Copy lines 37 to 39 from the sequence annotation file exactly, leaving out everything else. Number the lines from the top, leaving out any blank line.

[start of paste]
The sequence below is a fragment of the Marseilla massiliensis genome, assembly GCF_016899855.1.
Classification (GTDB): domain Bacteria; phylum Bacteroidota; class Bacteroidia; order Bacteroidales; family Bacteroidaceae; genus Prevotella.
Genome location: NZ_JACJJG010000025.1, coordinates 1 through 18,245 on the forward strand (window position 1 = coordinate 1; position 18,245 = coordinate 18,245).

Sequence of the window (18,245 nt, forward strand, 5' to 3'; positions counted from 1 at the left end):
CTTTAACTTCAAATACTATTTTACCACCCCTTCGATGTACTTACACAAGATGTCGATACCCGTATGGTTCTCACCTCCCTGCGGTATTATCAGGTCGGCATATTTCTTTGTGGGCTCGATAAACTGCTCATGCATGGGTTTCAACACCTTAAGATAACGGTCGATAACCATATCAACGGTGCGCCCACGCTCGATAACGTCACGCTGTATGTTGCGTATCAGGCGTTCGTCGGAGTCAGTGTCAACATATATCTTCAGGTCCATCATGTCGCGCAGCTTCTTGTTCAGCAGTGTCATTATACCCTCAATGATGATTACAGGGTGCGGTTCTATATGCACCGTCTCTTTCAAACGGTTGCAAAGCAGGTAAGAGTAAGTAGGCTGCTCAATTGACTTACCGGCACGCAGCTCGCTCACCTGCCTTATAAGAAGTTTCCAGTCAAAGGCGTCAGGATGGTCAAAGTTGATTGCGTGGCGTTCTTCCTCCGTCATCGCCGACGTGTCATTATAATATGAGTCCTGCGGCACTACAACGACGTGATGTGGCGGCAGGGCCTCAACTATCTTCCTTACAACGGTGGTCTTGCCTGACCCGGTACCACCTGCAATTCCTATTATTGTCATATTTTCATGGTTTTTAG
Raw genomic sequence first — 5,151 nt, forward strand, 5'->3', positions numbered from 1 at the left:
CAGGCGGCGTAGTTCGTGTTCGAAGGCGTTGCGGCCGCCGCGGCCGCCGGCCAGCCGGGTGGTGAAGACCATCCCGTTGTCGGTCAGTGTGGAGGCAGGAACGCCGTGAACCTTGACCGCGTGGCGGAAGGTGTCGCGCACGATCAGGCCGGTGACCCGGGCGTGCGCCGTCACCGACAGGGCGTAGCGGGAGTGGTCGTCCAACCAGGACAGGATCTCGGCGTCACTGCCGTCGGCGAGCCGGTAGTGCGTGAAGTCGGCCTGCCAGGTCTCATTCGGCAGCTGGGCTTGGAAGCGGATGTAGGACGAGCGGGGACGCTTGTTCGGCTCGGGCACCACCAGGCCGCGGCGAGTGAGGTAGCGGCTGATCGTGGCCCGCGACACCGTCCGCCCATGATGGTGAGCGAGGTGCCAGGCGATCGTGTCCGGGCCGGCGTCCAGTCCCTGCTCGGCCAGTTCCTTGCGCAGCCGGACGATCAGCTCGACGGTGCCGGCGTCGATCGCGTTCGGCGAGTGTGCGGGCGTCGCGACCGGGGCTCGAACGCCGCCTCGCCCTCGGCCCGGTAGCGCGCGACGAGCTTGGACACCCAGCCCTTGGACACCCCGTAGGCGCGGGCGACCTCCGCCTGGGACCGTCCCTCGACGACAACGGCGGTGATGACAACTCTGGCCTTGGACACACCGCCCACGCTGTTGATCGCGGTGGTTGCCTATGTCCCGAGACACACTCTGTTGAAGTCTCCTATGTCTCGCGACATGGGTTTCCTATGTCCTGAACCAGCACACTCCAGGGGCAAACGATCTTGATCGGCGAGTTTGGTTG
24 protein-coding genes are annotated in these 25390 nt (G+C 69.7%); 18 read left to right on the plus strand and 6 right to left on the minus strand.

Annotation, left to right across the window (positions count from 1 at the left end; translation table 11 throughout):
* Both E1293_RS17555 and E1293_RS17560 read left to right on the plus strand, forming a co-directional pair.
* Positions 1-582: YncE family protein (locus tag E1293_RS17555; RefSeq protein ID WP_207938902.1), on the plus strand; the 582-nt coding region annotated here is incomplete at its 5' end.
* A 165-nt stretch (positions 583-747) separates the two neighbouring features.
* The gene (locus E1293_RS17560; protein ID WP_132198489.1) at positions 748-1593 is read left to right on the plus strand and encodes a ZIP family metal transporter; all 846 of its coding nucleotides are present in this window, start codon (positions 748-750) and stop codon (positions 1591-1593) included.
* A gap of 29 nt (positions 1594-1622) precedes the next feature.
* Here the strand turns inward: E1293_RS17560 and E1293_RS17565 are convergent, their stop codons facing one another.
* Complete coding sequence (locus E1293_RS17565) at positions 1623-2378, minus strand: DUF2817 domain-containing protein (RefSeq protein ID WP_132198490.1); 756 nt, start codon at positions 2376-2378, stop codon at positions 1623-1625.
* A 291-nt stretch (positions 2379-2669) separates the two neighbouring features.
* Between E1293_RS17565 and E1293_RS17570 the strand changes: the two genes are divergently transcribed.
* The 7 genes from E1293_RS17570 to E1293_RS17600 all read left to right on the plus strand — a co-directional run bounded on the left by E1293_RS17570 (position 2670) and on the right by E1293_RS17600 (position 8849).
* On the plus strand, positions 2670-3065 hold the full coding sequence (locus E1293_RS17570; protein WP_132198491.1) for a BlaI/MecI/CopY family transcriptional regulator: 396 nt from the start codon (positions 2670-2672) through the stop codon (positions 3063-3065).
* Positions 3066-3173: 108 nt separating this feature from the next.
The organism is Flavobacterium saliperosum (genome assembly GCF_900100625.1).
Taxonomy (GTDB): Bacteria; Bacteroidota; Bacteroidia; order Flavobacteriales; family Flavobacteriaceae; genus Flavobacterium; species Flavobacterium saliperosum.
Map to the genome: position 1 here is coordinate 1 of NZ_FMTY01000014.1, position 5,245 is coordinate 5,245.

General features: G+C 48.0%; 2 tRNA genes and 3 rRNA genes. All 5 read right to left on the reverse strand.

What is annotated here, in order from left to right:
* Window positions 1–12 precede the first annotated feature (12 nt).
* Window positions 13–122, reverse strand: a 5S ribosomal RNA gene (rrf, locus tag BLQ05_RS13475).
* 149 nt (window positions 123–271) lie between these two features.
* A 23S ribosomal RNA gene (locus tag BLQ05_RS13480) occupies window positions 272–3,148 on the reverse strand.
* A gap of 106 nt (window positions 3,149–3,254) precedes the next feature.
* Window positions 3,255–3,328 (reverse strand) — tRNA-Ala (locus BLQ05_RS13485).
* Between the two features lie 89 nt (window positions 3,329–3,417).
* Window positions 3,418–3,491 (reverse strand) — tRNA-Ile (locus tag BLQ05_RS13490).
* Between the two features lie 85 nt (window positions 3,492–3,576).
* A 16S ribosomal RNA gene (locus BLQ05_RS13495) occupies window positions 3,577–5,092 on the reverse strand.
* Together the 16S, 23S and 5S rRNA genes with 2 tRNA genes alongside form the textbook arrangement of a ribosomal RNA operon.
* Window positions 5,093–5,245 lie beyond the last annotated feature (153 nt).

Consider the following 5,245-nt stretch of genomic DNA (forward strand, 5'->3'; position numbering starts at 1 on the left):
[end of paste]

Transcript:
* Together the 16S, 23S and 5S rRNA genes with 2 tRNA genes alongside form the textbook arrangement of a ribosomal RNA operon.
* Window positions 5,093–5,245 lie beyond the last annotated feature (153 nt).

Consider the following 5,245-nt stretch of genomic DNA (forward strand, 5'->3'; position numbering starts at 1 on the left):